Eastern Michigan University
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Aleksandra Efimova's Journey from EMU to Successful Entrepreneur

Published April 26, 2016

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Eastern Michigan University College of Business students have only to look at Aleksandra Efimova to see the potential their education holds.  

Twenty-one years ago, Efimova was a college freshman in Eastern’s international business and marketing program dedicated to pursuing her education as an important element toward her long-term vision for a fulfilling career. Today, she is the founder and CEO of Russian Pointe, a thriving Chicago-based manufacturer and seller of elegant dance supplies and educational materials designed to inspire dancers to lead extraordinary lives.

Efimova, who was the keynote speaker for the COB’s 2016 Business of the Year Award Luncheon on March 18, credits Eastern with providing a framework for her success.

“I had an idea to launch a start-up business as a student, but one of my entrepreneurship classes provided the practical framework for that idea by requiring students to develop an in-depth business plan. Through the plan, I was able to think more thoroughly about such essentials as financing and marketing,” says Efimova.

Eastern also provided critical moments of inspiration, she adds. “I can still recall an entrepreneurship conference that my class attended. A fellow attendee who had researched statistics on entrepreneurs told me that only a small percentage of start-up businesses still operate after their fifth year, and that most likely, only a handful of the students in attendance would be successful.

“It was a defining moment for me. I told myself that my business was going to be one of the successful ones,” says Efimova, who went on to graduate from the Harvard Business School’s Owner/Management Program for executives in 2010.

Ironically, operating a business was one of the last things on her mind as a young adult. Efimova, who was born in St. Petersburg, Russia, graduated from the Art School of the Hermitage State Art Museum, where she was trained in visual art. She also took dance lessons. The budding artist immigrated to the United States with her mother and sister in 1993. The family resided in Ann Arbor for 12 years. Efimova moved to Chicago in 2005.

“When I moved to America, I could barely speak English. Originally, I envisioned a career in the arts,” she says. But a high school business class intrigued her, and Eastern’s international business and marketing program drew her in, she says.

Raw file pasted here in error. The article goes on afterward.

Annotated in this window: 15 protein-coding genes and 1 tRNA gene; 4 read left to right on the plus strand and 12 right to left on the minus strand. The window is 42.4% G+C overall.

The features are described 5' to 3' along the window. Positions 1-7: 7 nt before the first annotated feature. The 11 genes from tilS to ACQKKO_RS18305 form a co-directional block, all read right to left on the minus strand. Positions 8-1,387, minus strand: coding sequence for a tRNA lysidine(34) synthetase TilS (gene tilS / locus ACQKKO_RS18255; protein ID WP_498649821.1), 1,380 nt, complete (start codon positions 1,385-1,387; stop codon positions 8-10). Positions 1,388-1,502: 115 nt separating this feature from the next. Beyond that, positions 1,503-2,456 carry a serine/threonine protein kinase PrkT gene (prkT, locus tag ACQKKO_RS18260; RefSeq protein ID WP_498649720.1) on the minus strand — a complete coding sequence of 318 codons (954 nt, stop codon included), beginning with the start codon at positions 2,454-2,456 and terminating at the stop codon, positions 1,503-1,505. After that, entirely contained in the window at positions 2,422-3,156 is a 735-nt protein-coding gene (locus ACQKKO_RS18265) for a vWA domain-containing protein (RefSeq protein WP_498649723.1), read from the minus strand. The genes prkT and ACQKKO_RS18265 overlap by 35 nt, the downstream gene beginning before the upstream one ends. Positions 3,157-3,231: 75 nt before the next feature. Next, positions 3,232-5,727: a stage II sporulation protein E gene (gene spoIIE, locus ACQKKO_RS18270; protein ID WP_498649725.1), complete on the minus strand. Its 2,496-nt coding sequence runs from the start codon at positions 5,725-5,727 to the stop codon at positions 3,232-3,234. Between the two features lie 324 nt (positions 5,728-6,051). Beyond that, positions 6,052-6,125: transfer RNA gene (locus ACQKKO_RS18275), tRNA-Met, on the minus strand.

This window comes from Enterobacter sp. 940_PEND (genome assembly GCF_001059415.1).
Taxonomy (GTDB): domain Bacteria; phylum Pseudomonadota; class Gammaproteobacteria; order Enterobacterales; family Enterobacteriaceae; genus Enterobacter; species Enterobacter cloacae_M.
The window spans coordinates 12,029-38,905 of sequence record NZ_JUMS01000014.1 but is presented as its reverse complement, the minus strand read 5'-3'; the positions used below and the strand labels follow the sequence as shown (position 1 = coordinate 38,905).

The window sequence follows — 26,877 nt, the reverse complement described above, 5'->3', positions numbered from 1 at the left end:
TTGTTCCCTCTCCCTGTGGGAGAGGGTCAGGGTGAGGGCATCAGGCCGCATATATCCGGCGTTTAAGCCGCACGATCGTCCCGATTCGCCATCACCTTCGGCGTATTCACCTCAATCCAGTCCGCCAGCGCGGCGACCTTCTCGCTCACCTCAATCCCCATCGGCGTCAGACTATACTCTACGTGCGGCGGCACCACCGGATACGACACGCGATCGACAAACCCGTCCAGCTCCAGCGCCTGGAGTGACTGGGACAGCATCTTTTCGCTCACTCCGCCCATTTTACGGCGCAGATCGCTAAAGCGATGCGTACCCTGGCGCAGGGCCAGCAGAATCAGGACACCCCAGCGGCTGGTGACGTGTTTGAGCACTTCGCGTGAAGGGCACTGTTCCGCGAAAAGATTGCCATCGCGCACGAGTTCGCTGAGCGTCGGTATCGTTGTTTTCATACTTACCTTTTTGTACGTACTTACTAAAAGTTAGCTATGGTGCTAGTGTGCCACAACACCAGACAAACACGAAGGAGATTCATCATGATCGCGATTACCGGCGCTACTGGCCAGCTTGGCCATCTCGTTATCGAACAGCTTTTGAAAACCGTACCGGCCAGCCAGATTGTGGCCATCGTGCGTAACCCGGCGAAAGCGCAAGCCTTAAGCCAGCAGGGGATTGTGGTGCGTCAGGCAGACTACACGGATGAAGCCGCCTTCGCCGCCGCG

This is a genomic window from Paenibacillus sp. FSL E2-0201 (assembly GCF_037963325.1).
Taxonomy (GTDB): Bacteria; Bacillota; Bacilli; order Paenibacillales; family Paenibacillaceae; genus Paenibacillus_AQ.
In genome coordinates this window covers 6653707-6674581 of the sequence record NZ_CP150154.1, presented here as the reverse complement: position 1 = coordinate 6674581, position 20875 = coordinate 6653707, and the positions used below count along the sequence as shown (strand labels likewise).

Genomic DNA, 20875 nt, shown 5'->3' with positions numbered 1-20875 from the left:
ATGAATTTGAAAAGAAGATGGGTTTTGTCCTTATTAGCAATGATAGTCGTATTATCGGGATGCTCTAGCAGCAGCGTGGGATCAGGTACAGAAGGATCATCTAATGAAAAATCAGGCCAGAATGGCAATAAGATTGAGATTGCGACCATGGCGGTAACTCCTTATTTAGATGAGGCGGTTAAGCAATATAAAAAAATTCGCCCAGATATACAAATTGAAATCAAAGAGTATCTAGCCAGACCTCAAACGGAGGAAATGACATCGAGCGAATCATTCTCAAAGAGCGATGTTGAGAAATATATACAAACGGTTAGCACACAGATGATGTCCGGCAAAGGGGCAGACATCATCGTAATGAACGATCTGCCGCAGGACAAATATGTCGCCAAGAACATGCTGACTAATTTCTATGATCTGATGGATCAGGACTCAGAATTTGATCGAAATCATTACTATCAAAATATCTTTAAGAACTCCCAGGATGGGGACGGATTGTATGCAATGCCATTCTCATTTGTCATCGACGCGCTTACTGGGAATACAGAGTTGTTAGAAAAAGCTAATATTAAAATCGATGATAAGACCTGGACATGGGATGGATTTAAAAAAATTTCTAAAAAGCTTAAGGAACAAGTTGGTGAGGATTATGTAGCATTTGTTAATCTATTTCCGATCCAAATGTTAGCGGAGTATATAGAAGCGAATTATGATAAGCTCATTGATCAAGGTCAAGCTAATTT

“I didn’t think of applying anywhere else. I knew Eastern was the university for me,” says Efimova, who balanced her studies with her passion of competing in ballroom dancing nationally. Ultimately, she decided to reflect the best of both worlds—the arts and business—in a business plan that involved importing and marketing pointe shoes from Moscow.

“I knew some people in Russia who manufactured shoes for dancers in Russia, and I came up with the idea to import them to the U.S. I used a $1,200 student aid check to register my business, buy a fax machine, order business cards and purchase inventory,” she recalls.

She couldn’t afford an attorney or accountant, so she registered her own company, Russian Pointe, for $95. By the time she completed her classes at Eastern, she already employed staff, had a network of clients and had established a revenue stream.

Her dedication paid off. While Russian Pointe began as an importer and marketer of pointe shoes from Moscow, today the worldwide seller of dance supplies and educational materials has established itself as a premium brand. Merchandise includes apparel and accessories for all types of dance, from ballet to jazz, as well as resources that introduce children to dance, theater and music performance. A new line of products reflecting ballroom dancing will soon be included. The multi-million dollar business employs 20 fulltime, but expects to expand to 30 this year after planned distribution center expansions, says Efimova.

In addition to her career, Efimova is dedicated to public service, especially in the areas of Russian-American relations and culture, performing arts, business development and education. She serves as vice president and head of the Midwest Region for the U.S.-Russia Chamber of Commerce and chair of the Moscow Committee of the Chicago Sister Cities program.

In her spare time, she enjoys traveling to exotic locations for adventure sports, including white water rafting in Chile; cycling in Tuscany, Italy; and hiking the glaciers in Alaska.

Efimova considers her COB keynote presentation as one of her career highlights, she says. “I so enjoyed interacting with the students and seeing their enthusiasm. I’m grateful for a chance to pass the inspiration that I received from EMU on to them.” 

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